Journal of
Stored Products and Postharvest Research

  • Abbreviation: J. Stored Prod. Postharvest Res.
  • Language: English
  • ISSN: 2141-6567
  • DOI: 10.5897/JSPPR
  • Start Year: 2010
  • Published Articles: 147

Full Length Research Paper

Response of cucurbitacin B concentration in Nemafric-BL phytonematicide to increasing storage period

Kagiso Given Shadung
  • Kagiso Given Shadung
  • Limpopo Agro-Food Technology Station, University of Limpopo, Private Bag X 1106, Sovenga 0727, South Africa
  • Google Scholar
Phatu William Mashela
  • Phatu William Mashela
  • Green Technologies Research Centre, University of Limpopo, Private Bag X 1106, Sovenga 0727, South Africa
  • Google Scholar
Maboko Samuel Mphosi
  • Maboko Samuel Mphosi
  • Limpopo Agro-Food Technology Station, University of Limpopo, Private Bag X 1106, Sovenga 0727, South Africa
  • Google Scholar


  •  Received: 31 December 2015
  •  Accepted: 28 February 2016
  •  Published: 31 March 2016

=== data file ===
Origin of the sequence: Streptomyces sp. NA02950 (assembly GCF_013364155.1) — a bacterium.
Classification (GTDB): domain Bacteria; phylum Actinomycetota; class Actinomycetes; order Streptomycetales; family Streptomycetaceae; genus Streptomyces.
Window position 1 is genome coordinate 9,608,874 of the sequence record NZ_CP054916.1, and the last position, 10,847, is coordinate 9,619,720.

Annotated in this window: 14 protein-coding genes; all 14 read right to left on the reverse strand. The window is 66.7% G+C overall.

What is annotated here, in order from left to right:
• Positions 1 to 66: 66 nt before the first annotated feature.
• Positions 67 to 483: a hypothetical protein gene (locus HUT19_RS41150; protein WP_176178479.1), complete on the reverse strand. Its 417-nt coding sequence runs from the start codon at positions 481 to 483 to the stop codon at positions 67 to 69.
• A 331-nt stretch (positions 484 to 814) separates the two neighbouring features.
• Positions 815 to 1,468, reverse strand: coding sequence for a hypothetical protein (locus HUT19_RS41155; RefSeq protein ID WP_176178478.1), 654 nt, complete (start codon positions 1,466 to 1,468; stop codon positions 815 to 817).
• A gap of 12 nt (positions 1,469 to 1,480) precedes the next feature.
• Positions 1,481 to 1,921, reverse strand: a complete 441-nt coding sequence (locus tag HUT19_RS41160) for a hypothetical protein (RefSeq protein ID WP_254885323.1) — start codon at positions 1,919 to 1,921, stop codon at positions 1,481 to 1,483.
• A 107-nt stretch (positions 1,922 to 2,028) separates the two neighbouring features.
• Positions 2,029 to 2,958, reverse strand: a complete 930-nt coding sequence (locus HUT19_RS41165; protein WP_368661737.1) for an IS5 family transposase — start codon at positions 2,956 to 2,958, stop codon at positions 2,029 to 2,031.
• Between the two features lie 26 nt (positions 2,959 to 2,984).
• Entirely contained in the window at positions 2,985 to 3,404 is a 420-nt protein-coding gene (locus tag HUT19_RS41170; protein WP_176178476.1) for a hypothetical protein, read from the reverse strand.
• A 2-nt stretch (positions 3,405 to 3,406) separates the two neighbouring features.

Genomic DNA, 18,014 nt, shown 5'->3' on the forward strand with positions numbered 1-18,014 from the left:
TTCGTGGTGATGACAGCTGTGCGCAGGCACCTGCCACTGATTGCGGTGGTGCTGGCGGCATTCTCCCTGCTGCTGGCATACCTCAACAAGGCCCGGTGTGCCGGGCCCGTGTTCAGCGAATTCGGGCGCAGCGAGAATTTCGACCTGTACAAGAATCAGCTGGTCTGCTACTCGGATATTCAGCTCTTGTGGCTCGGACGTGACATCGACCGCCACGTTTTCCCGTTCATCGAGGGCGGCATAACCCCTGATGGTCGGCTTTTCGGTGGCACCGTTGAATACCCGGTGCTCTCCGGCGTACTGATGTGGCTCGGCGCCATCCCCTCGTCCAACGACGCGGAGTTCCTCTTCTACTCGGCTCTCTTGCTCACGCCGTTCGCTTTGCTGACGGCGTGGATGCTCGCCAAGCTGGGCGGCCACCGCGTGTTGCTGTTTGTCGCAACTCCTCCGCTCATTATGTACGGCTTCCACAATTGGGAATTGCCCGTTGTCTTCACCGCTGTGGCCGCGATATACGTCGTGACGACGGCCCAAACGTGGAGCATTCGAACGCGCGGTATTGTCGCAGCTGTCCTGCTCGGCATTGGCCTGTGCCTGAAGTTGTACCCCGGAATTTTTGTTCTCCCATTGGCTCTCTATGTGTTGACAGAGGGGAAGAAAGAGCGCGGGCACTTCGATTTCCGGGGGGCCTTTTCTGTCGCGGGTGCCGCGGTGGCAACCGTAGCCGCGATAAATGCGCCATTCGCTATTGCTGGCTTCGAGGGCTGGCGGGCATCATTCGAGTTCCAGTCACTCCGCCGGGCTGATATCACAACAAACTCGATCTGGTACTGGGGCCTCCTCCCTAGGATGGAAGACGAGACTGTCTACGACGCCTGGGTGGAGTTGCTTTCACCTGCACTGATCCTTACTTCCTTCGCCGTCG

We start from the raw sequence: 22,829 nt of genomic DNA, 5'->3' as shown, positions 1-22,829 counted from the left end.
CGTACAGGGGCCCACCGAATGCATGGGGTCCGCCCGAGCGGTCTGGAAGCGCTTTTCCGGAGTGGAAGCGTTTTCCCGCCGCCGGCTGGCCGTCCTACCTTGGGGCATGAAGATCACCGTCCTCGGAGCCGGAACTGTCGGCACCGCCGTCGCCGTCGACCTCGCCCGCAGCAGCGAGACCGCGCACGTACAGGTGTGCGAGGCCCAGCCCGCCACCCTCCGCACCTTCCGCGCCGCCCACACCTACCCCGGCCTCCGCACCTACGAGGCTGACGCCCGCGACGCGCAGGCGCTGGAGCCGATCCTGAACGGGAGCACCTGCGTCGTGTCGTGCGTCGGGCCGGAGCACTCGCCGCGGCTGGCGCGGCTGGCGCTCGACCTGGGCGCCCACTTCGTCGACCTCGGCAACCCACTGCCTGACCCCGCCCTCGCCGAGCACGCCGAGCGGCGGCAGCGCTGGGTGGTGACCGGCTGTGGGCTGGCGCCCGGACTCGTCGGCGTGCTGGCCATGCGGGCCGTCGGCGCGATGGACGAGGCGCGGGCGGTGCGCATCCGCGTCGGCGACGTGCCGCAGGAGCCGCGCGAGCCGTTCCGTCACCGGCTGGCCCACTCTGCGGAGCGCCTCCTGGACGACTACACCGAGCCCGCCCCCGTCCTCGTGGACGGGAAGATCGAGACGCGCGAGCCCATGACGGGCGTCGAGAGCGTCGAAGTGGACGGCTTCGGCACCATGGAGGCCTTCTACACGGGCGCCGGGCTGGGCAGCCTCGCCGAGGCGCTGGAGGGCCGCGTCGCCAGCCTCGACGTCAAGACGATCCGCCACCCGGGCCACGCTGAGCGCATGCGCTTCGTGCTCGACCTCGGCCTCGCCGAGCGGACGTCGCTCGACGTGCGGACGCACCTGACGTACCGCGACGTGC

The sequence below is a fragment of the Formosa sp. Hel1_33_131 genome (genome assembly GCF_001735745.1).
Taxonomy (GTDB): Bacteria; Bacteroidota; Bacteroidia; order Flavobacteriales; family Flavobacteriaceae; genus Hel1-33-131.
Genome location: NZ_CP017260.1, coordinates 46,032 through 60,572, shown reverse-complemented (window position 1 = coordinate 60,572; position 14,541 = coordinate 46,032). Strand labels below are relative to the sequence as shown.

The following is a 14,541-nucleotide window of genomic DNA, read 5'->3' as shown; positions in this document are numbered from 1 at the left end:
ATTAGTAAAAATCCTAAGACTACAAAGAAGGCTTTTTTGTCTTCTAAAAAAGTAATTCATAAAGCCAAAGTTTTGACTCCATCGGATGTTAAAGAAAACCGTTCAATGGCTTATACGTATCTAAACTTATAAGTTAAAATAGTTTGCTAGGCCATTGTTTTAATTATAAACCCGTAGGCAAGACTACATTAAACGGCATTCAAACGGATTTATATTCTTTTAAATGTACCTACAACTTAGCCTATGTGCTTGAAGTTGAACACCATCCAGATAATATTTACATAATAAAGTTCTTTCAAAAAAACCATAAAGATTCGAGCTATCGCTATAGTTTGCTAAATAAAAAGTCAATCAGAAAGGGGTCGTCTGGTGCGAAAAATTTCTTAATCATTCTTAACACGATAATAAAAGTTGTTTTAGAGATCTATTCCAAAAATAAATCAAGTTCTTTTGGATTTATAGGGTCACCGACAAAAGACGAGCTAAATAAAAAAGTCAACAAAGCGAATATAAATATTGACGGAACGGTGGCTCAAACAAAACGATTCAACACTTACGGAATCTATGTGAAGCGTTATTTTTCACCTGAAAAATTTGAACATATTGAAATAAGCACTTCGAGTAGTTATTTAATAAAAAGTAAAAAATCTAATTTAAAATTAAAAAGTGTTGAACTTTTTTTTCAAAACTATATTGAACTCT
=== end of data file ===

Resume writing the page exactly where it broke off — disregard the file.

Abstract

Nemafric-BL phytonematicide, produced from fermented fruit of wild watermelon (Cucumis africanus), had been consistent in suppressing root-knot (Meloidogyne species) nematode population densities. However, due to the biological nature of Nemafric-BL phytonematicide, quality could be compromised during increasing storage period. A study was, therefore, conducted to determine the response of cucurbitacin B concentration in Nemafric-BL phytonematicide over a six-month storage period. The product, in 50 ml hermetically-sealed plastic containers, was stored in a dark room at room temperature (±25°C), with 10 samples being analysed monthly for cucurbitacin B concentrations using Shimadzu High Performance Liquid Chromatography (HPLC). Cucurbitacin concentrations over increasing storage period exhibited density-dependent growth patterns, which were characterised by increases in cucurbitacin B during the initial period of storage and followed by gradual decreases. Relative to the initial storage time (T0), at the end of the storage period, cucurbitacin B concentration was still more than three-hundred times that at T0, suggesting that the product was still suitable for use in managing nematode numbers.

 

Key words: Cucumis africanus, effective microorganisms, product quality, phytonematicide, shelf-life.